With the economy in decline, and the price of gold above $960 per ounce on February 25, demand for gold
is on the rise. It's a big topic these days and one I'm focusing on more
and more on Mad Money. So I’m going to spend the next few days here
talking about the gold market; how to buy gold, where your best options
lie, and how to avoid scams when trading in gold.
Gold has been around for centuries, ever since the first gold coins were
made by King Croesus of Lydia around 560 B.C.
I wonder how old King Croesus would have felt about selling his precious
currency to an outfit like “Cash4Gold.com.”
These guys are priceless and I certainly don’t want to give them any
publicity – at least any publicity that helps them fleece consumers.
Cash4Gold should be given a wide berth. Someone who claims to be a former
employee, writing on the consumer activism board
penned a vicious screed against Cash4Gold, claiming that the company taught
him from day one how to
scam customers looking to sell their gold.
entire letter makes for fascinating reading, some of the insider’s
comments are both frightening and damning. Worse, there are plenty of
potential gold scammers out on the marketplace, and we need to weed them
Here's what I'm talking about. A recent expose by
Channel 10 News in San Diego unveiled the ridiculously low prices people
can expect to get from “cash for gold” companies. In the sting, the news
station purchased four gold rings for $58 apiece, and then shipped them off
to three popular gold and jewelry buyers: www.GoldKit.com, www.Cash4Gold.com
and www.GetGoldCash.com. Channel 10 then sold the last ring to a San Diego
Here is how it shook out:
* GoldKit.com sent the Channel 10 News I-Team a check for $2.80. *
Cash4Gold.com sent two checks -- one for $2.92 and another for $4.99
(presumably an “upgrade” from the first offer). * GetGoldCash.com paid $7.63
for the ring. * The pawnshop did the best, paying out $18.50 for the ring on
an afternoon where gold was trading at about $9 per gram.
The local buyback had the best payout. The pawnshop paid out $18.50 for the
ring on an afternoon when gold was valued at over $9 a gram.
Another consumer watchdog organization, Cockeyed.com ran a bit of a reverse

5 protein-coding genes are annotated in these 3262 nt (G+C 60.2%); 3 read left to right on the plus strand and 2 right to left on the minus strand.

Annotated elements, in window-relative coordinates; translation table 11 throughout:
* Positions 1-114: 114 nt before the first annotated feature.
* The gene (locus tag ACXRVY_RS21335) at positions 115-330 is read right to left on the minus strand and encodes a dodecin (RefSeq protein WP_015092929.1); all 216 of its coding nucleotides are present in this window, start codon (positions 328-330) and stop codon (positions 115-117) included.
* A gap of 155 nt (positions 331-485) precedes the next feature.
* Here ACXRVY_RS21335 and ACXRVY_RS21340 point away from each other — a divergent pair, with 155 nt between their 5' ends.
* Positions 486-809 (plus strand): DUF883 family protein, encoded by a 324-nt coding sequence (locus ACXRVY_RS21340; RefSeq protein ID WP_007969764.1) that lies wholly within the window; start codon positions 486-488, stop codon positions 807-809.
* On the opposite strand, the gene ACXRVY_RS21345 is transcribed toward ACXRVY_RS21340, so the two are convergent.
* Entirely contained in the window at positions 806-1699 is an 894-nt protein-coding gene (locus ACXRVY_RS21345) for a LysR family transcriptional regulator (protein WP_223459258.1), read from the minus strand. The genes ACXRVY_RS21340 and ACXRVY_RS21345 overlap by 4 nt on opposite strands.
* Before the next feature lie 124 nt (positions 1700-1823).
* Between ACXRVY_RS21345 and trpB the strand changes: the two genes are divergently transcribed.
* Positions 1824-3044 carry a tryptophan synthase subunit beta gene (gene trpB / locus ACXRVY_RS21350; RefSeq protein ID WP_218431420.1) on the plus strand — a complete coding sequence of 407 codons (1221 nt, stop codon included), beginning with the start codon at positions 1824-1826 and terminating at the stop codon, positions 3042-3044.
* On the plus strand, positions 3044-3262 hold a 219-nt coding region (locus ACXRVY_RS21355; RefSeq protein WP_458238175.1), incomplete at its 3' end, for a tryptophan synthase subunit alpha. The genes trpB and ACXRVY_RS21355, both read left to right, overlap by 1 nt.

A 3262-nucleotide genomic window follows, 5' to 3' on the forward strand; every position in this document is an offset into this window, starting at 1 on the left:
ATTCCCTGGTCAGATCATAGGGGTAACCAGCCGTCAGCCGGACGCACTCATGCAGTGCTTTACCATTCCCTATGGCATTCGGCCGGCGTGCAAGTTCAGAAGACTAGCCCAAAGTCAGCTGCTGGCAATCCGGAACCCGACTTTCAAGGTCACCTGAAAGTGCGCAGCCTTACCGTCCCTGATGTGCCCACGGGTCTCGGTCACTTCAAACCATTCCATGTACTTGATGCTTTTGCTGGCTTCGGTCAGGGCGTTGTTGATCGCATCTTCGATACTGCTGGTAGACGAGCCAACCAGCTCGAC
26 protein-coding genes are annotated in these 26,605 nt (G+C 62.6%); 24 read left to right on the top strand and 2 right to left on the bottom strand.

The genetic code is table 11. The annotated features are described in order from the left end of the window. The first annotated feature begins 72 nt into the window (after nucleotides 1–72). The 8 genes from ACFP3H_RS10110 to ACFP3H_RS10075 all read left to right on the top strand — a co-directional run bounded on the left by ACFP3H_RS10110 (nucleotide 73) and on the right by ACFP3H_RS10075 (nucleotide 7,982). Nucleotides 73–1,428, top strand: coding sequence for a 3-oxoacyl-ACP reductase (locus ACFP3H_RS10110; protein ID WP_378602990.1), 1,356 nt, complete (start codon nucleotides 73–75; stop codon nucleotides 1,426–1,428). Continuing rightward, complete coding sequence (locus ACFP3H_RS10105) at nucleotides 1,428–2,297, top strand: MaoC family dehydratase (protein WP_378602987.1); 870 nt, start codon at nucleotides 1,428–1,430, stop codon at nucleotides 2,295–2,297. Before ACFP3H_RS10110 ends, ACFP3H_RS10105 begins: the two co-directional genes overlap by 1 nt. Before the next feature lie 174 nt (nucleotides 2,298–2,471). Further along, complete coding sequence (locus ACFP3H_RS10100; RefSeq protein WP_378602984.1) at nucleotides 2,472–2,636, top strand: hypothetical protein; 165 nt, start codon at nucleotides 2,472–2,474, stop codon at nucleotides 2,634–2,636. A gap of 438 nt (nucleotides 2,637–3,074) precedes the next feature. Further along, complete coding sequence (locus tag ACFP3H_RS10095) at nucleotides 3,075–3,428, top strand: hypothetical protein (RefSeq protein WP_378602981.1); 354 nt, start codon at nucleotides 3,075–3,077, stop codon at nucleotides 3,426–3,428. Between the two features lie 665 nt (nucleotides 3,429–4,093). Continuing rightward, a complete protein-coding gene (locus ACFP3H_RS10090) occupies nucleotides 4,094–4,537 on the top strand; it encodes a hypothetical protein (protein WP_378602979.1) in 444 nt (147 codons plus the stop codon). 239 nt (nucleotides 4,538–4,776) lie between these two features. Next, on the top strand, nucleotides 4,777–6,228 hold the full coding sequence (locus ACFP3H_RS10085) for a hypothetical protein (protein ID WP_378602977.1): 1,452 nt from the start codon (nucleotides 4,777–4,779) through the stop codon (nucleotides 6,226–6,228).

scam on Cash4Gold.com, rounding up some gold jewelry and hauling to down to
a pawn shop, where it was appraised for $198. But when Cockeyed.com shipped
off the goods to Cash4Gold.com, the check came back for the princely sum of
I’d stay away from these guys. The scary thing is that they’re not alone.
Plenty of unscrupulous scam artists are popping up on the precious metals
landscape, peddling "can’t miss” deals and promising quick and easy money by
buying and selling gold.
How can you tell the scammers from the reputable gold dealers? Use these
tips before you deal:
Know who you’re dealing with. There are a lot of fly-by-night gold dealers
out there, but there are a lot of good guys, too. So if you’re looking to
buy or sell gold, you’ve got to do your homework. So check out a company you
like, ask how long has it been in existence, how long the owner has been at
the helm, and see if he or she belongs to any professional organizations (a
very good sign as professional groups usually adhere to uniform, higher
Know what gold buyers are expecting. Companies like Cash4Gold are in the
scrap gold market. Basically, they take your scrap gold, melt it down, and
sell it to dealers and other institutional buyers. So if you want to sell
your gold and jewelry, know what the “spot price” is for your gold. You’ll
have to weigh your gold first, measure it in grams, and
calculate the expected
Don’t expect to get full price. Buying new gold is a lot like buying a new
car. The value goes down when you take it out of the store parking lot.
Buy direct from Uncle Sam. Buy from eBay (Stock Quote:
EBAY) if you like, or from a reputable dealer, but it’s best to buy gold
coins directly from the U.S. Mint. They offer a pretty good deal on
American Eagle gold bullion coins.
Buying gold on eBay? No doubt about it, eBay is one of the easiest and most
popular ways to buy and sell gold. If you’re a buyer, make sure to check out
the seller’s feedback rating. Aim to only do business with gold sellers that
have more than 1,000 positive ratings – that’s a pretty fair track record.
Also, look for repeat sales – always the sign of a happy customer.
If you feel like you’ve been burned on a gold deal, don’t get mad – get
even. Start by contacting the dealer right away with your complaint, and
then register your complaint with the Federal
Trade Commission. The FTC also has a good primer on
trading in rare coins.
On Monday, I’ll follow up with Part II of Heavy Metal, with an emphasis on
how to invest in gold in today’s volatile markets.
Brian O'Connell contributed to this article.
posted: 61 DAYS 20 HOURS AGO
filed under: Fraud
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